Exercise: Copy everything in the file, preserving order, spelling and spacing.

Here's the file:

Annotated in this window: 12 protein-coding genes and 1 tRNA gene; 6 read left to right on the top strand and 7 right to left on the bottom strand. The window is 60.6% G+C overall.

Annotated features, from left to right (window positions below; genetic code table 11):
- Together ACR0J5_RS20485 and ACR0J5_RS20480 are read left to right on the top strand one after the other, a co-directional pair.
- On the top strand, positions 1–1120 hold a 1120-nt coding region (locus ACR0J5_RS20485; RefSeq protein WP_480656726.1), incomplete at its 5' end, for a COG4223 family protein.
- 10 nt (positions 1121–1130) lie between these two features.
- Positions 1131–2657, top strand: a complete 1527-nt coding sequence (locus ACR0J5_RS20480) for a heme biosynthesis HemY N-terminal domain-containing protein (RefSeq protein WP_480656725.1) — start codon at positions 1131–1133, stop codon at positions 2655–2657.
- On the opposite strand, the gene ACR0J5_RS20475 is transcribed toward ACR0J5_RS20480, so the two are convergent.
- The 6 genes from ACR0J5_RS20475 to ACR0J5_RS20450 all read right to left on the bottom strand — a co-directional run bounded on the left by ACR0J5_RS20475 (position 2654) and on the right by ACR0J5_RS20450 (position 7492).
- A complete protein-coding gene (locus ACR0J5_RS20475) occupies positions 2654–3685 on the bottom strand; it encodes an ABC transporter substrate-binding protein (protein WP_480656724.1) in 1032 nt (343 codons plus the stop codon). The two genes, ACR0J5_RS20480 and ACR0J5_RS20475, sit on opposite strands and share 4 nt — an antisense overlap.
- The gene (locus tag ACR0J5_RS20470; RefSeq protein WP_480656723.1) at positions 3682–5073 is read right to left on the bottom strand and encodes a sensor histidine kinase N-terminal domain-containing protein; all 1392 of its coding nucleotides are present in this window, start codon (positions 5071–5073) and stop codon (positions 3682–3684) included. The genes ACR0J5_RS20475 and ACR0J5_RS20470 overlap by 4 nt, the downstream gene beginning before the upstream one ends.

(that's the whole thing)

Annotated in this window: 12 protein-coding genes and 1 tRNA gene; 6 read left to right on the top strand and 7 right to left on the bottom strand. The window is 60.6% G+C overall.

Annotated features, from left to right (window positions below; genetic code table 11):
- Together ACR0J5_RS20485 and ACR0J5_RS20480 are read left to right on the top strand one after the other, a co-directional pair.
- On the top strand, positions 1–1120 hold a 1120-nt coding region (locus ACR0J5_RS20485; RefSeq protein WP_480656726.1), incomplete at its 5' end, for a COG4223 family protein.
- 10 nt (positions 1121–1130) lie between these two features.
- Positions 1131–2657, top strand: a complete 1527-nt coding sequence (locus ACR0J5_RS20480) for a heme biosynthesis HemY N-terminal domain-containing protein (RefSeq protein WP_480656725.1) — start codon at positions 1131–1133, stop codon at positions 2655–2657.
- On the opposite strand, the gene ACR0J5_RS20475 is transcribed toward ACR0J5_RS20480, so the two are convergent.
- The 6 genes from ACR0J5_RS20475 to ACR0J5_RS20450 all read right to left on the bottom strand — a co-directional run bounded on the left by ACR0J5_RS20475 (position 2654) and on the right by ACR0J5_RS20450 (position 7492).
- A complete protein-coding gene (locus ACR0J5_RS20475) occupies positions 2654–3685 on the bottom strand; it encodes an ABC transporter substrate-binding protein (protein WP_480656724.1) in 1032 nt (343 codons plus the stop codon). The two genes, ACR0J5_RS20480 and ACR0J5_RS20475, sit on opposite strands and share 4 nt — an antisense overlap.
- The gene (locus tag ACR0J5_RS20470; RefSeq protein WP_480656723.1) at positions 3682–5073 is read right to left on the bottom strand and encodes a sensor histidine kinase N-terminal domain-containing protein; all 1392 of its coding nucleotides are present in this window, start codon (positions 5071–5073) and stop codon (positions 3682–3684) included. The genes ACR0J5_RS20475 and ACR0J5_RS20470 overlap by 4 nt, the downstream gene beginning before the upstream one ends.